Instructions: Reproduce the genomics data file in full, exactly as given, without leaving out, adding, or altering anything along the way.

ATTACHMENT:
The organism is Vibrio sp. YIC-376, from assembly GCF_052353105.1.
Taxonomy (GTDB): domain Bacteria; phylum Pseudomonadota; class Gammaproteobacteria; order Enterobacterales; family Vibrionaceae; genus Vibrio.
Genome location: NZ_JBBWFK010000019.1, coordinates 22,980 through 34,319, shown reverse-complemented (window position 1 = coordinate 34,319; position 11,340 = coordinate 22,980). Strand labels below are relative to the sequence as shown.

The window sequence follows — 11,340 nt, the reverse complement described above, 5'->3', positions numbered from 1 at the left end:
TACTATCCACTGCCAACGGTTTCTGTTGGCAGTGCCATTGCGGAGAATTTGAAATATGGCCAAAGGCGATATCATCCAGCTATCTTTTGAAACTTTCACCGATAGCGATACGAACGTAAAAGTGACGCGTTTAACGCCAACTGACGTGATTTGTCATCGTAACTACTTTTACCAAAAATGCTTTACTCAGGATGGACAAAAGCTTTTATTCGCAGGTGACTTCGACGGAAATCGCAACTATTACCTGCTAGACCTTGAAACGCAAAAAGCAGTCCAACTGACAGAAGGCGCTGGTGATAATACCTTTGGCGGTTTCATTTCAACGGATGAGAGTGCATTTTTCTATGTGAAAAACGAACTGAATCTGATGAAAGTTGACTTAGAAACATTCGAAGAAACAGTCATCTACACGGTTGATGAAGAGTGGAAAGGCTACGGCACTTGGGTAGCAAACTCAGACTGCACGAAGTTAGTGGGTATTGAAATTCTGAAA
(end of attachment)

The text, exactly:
The organism is Vibrio sp. YIC-376, from assembly GCF_052353105.1.
Taxonomy (GTDB): domain Bacteria; phylum Pseudomonadota; class Gammaproteobacteria; order Enterobacterales; family Vibrionaceae; genus Vibrio.
Genome location: NZ_JBBWFK010000019.1, coordinates 22,980 through 34,319, shown reverse-complemented (window position 1 = coordinate 34,319; position 11,340 = coordinate 22,980). Strand labels below are relative to the sequence as shown.

The window sequence follows — 11,340 nt, the reverse complement described above, 5'->3', positions numbered from 1 at the left end:
TACTATCCACTGCCAACGGTTTCTGTTGGCAGTGCCATTGCGGAGAATTTGAAATATGGCCAAAGGCGATATCATCCAGCTATCTTTTGAAACTTTCACCGATAGCGATACGAACGTAAAAGTGACGCGTTTAACGCCAACTGACGTGATTTGTCATCGTAACTACTTTTACCAAAAATGCTTTACTCAGGATGGACAAAAGCTTTTATTCGCAGGTGACTTCGACGGAAATCGCAACTATTACCTGCTAGACCTTGAAACGCAAAAAGCAGTCCAACTGACAGAAGGCGCTGGTGATAATACCTTTGGCGGTTTCATTTCAACGGATGAGAGTGCATTTTTCTATGTGAAAAACGAACTGAATCTGATGAAAGTTGACTTAGAAACATTCGAAGAAACAGTCATCTACACGGTTGATGAAGAGTGGAAAGGCTACGGCACTTGGGTAGCAAACTCAGACTGCACGAAGTTAGTGGGTATTGAAATTCTGAAA